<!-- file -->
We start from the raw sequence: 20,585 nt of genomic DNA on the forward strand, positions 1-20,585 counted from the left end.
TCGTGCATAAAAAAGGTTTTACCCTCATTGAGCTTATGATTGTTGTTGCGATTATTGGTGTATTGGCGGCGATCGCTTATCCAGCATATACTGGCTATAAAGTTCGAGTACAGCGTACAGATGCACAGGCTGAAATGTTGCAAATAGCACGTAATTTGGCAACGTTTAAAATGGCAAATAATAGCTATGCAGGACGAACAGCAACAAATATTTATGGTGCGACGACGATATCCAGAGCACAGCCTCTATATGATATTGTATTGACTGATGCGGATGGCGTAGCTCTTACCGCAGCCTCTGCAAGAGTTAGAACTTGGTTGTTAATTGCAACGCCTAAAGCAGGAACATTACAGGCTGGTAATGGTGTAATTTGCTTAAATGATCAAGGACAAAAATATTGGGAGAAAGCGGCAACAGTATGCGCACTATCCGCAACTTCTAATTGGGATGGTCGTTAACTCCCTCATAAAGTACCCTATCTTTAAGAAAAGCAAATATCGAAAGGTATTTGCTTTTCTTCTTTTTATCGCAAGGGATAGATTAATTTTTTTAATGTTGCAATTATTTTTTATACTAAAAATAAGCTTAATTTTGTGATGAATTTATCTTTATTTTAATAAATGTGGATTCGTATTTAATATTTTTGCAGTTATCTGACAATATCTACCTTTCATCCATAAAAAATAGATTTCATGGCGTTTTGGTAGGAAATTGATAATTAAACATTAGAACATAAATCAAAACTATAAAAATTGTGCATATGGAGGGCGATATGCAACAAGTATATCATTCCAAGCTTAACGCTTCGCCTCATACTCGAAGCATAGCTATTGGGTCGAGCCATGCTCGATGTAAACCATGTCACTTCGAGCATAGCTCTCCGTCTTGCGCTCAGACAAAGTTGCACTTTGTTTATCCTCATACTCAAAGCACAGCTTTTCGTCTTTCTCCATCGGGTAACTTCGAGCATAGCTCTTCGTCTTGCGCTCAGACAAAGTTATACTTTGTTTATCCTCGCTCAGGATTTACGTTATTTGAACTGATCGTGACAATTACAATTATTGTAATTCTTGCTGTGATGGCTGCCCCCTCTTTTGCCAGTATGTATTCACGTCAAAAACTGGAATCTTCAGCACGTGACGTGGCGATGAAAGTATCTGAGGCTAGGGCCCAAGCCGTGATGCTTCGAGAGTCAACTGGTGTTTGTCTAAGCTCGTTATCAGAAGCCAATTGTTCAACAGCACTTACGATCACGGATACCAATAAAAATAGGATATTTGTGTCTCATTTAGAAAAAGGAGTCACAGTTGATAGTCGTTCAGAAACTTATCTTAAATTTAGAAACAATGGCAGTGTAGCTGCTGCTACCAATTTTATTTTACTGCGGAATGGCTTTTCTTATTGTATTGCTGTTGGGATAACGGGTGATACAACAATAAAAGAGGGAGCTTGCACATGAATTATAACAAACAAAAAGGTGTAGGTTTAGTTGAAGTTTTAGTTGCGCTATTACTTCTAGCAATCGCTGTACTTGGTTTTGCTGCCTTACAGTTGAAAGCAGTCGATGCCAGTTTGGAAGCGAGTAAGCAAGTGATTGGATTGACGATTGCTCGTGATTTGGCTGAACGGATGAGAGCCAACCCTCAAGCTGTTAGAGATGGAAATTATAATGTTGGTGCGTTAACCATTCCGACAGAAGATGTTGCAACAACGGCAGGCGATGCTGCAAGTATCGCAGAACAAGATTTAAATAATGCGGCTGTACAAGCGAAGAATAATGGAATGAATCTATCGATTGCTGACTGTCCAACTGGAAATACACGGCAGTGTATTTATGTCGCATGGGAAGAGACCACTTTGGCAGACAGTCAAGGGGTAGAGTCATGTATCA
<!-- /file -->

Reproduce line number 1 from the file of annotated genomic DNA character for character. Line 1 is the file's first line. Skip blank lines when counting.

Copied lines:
We start from the raw sequence: 20,585 nt of genomic DNA on the forward strand, positions 1-20,585 counted from the left end.